The UK's food industry has asked for competition rules to be relaxed in the event of a no-deal Brexit to allow food supplies to continue.
Under current competition laws, suppliers and retailers are not allowed to discuss their supply or prices with rival companies. However, the Food and Drink Federation (FDF) has asked the government to temporarily suspend those rules because retailers and suppliers will need to coordinate to avoid widespread disruption to food supplies.
Last month, Tesco boss Dave Lewis warned that the supermarket faced an uncertain Christmas period due to the possibility of low supplies as a direct result of the later Brexit deadline of 31 October. In fact, one retailer told the BBC that 31 October is "about the worst day you can pick". With the Christmas period around the corner, warehouse capacity is at around 105%, they explained, compared to 75-80% during the original Brexit deadline of March.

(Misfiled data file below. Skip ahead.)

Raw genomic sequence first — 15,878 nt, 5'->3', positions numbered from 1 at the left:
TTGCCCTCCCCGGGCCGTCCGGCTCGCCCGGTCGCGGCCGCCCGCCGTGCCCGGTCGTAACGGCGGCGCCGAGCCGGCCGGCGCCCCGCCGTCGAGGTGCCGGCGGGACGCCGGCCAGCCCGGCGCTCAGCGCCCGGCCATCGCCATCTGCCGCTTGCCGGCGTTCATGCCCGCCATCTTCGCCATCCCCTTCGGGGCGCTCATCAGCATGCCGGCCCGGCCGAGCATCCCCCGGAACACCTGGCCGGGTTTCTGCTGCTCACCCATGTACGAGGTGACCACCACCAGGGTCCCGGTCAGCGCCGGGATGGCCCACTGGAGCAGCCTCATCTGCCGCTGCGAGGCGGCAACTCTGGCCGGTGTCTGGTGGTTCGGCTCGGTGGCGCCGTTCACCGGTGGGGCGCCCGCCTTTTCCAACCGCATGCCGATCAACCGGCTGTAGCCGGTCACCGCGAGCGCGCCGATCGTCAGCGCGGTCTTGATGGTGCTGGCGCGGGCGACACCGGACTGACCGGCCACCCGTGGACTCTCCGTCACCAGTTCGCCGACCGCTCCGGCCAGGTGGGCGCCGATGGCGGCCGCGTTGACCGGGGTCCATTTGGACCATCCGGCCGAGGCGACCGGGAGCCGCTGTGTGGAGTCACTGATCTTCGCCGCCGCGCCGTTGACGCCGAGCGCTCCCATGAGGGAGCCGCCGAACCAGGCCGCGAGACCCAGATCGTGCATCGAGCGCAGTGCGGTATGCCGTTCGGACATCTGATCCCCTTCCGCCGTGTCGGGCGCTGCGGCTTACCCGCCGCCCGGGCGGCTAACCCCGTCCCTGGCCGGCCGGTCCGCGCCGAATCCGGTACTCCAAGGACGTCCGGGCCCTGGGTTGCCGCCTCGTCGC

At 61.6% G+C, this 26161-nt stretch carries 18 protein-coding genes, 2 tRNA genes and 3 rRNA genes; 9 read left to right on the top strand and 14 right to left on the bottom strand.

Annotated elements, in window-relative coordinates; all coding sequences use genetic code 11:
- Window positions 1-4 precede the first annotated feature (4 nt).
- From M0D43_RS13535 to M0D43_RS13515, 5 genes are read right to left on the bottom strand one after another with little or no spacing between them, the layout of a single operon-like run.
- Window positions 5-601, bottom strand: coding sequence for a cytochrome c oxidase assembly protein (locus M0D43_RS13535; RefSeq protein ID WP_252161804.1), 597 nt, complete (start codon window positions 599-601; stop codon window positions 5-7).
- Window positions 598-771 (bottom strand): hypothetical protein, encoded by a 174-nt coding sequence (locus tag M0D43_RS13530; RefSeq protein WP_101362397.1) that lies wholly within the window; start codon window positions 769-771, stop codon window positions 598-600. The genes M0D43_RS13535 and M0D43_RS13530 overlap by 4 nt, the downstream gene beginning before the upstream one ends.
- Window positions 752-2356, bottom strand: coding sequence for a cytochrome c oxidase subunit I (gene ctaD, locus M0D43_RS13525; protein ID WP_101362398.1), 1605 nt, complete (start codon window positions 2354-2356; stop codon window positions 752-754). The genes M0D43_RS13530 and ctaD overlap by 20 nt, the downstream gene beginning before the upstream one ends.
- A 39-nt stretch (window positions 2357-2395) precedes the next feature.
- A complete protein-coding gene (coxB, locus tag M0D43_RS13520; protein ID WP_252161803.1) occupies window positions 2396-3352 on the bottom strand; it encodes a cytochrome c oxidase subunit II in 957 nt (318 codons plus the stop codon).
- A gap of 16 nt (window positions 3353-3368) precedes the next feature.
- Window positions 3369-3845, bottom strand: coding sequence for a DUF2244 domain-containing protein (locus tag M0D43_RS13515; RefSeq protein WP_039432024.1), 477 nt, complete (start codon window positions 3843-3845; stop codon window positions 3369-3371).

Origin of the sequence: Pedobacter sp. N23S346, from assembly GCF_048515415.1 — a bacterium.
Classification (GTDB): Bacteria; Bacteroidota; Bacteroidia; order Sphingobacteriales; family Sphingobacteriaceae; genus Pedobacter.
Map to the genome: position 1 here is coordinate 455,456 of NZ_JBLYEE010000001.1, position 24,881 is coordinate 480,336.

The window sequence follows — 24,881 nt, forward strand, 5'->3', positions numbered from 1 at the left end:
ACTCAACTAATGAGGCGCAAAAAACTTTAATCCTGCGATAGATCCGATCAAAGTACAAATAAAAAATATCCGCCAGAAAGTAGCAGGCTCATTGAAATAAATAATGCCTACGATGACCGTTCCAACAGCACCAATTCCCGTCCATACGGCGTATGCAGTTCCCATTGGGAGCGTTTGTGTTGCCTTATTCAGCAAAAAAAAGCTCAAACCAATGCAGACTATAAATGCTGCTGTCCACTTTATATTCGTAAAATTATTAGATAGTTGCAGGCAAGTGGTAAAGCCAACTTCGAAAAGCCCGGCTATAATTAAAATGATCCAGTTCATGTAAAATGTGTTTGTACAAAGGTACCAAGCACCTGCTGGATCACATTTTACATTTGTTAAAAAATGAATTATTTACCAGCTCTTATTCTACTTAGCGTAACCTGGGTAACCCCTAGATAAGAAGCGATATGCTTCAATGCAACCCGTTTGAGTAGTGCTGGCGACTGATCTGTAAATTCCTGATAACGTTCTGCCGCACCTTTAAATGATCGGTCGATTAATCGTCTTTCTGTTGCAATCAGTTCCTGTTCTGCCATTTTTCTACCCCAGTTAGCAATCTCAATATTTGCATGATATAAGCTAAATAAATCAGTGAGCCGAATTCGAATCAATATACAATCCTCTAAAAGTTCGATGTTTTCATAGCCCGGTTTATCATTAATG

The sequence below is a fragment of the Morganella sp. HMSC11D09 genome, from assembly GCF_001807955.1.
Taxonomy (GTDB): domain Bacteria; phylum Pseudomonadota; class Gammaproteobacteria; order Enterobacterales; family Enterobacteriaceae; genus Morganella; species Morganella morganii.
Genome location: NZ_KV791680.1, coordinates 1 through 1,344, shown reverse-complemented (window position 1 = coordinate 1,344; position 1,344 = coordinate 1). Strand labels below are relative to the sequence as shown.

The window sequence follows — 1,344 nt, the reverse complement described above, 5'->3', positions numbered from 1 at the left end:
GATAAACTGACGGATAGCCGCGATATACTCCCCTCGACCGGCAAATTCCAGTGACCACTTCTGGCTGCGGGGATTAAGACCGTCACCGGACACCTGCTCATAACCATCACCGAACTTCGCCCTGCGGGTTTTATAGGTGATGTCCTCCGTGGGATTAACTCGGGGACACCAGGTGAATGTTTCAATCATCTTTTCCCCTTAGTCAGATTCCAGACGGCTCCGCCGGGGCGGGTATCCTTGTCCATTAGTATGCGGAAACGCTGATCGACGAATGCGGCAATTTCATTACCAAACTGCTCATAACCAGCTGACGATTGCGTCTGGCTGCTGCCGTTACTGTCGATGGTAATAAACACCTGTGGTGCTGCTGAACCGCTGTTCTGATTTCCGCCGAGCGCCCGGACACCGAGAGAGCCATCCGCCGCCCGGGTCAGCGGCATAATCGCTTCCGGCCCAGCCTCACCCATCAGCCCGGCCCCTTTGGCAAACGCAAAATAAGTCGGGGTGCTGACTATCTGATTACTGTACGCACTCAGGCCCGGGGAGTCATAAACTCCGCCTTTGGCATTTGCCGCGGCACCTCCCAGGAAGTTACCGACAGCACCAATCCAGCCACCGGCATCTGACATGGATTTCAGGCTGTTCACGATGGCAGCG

Speaking to the BBC, one food retail boss said: "At the extreme, people like me and people from government will have to decide where lorries go to keep food supply chain going. And in that scenario we'd have to work with competitors, and the government would have to suspend competition laws."
The FDF's chief operating officer Tim Rycroft said: "In the event of no-deal disruption, if the government wants the food supply chain to work together to tackle likely shortages - to decide where to prioritise shipments - they will have to provide cast-iron written reassurances that competition law will not be strictly applied to those discussions."
A government spokesman said: "The UK will be leaving the EU on 31 October and our top priority is supporting consumers and businesses in their preparations for Brexit.
"We are working closely with the food industry to support preparations as we leave the EU."